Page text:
The Entrepreneur’s Checklist: 6 Critical Items

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NEW YORK (TheStreet) -- Starting a business is both one of the easiest and most difficult things a person can do.

The easy part is there are few obstacles creating a business in its simplest form. It requires little more than printing a business card and identifying prospects. You are a sole proprietor and are up and running a "business." From that point on, however, you'll begin to discover the hardest part of starting business: the things you don't know about, such as accounting, marketing, public relations and funding.

When we are employees of other firms, large and small, we typically have a specified role within the organization. We aren't traditionally exposed to all the elements of the business. Even if we work for a small business, there will be decisions made by the owner, who meets with consultants, e.g., a CPA, tax attorney, investment advisor. Based upon personal and business factors, the business owner will make decisions. As an employee, usually we only see the implementation of a decision and not factors, criteria and input that went into the decision itself.

Starting a business is a daunting process on its own, but what about becoming an entrepreneur? An entrepreneur is more than a business owner. Entrepreneurs are innovators. They look at owning a business as the means to create new products and change the way business is done. They are adaptable, flexible and capable of recognizing opportunities.

Entrepreneurs are change agents with ideas, innovations, and technology that they want to develop and sell. The founders of Google (Stock Quote: GOOG) were entrepreneurs. Michael Dell of Dell (Stock Quote: DELL) computers and Steve Jobs of Apple (Stock Quote: AAPL) were entrepreneurs. They recognized a need, an opportunity and a direction the marketplace would be going. Then they took us there.

The successful entrepreneur possesses six critical items: a capable team; carefully researched market information; a product (technology or service) that a customer will buy; a plan to make money; a compelling story; and funding.

I've heard many successful entrepreneurs discuss their successes. One of the founders of Cree (Stock Quote: CREE) described the company's early days and operating according to the plan they had (which was initially not written). Decisions were made based upon the plan. They knew when and how much money they could spend; what the priorities, tasks, timelines and roles were for the team. They executed that plan, and did it well.

The other element they had was a team with complementary skills sets and expertise. Savvy entrepreneurs know they need the business expertise they may lack themselves (e.g., finance, accounting, human resources, law) for an organization to make the best decisions. Successful entrepreneurs identify where there are gaps in expertise and acquire team members to fill those roles.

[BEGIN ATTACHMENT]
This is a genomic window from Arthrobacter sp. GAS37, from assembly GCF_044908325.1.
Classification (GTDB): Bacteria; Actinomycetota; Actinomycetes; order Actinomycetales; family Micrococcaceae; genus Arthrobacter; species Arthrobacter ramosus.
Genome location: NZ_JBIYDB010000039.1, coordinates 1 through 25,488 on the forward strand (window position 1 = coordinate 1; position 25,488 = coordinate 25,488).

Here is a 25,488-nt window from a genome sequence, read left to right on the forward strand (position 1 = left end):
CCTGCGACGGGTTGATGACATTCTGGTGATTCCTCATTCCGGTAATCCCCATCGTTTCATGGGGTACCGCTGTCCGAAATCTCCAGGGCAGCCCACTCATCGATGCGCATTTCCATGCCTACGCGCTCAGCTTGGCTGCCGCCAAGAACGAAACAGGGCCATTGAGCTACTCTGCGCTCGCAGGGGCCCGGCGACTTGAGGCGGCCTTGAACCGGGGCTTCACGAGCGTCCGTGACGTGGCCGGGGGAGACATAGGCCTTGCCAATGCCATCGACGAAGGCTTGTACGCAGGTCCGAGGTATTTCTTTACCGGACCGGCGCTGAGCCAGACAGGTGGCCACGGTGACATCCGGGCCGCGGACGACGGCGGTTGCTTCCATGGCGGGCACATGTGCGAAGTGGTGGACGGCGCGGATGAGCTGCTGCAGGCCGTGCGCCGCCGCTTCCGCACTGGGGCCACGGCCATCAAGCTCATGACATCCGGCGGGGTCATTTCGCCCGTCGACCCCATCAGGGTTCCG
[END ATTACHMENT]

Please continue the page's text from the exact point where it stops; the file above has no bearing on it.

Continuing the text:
A well-written business plan is the toolbox that holds your: market information on competition, customers, and other data that will support the design and development of the product (which can be technology, services, or a physical product); product that will be developed, designed, packaged, produced and priced; story that will facilitate fundraising and product message -- why should someone invest in or buy your product; funding needed to accomplish the plan and bring a product to market.

A business plan is especially important to the first-time, inexperienced entrepreneur. It sets organizational benchmarks used to adjust course. The plan provides structure (although entrepreneurs tend to dislike structure) and a means of communicating to potential investors, employees and other stakeholders the vision, the capability and the potential for your business.

A good team writes the business plan, which is the mechanism for ensuring the organization is aligned in its objectives and use of resources. The process of writing a business plan brings the team together to answer the critical questions, set priorities and identify when and how much funding will be needed.

If you develop a compelling story supported by a plan, a team and a product designed for the market, then obtaining funding will be easier. Not every entrepreneur or business will want investors. However, a business that has the option to seek additional funding is a business poised for success. Furthermore, a viable, well-funded business is more attractive to customers.

Success doesn't happen overnight. It requires a solid business foundation, a good team and a focus on understanding what the market and customer wants.

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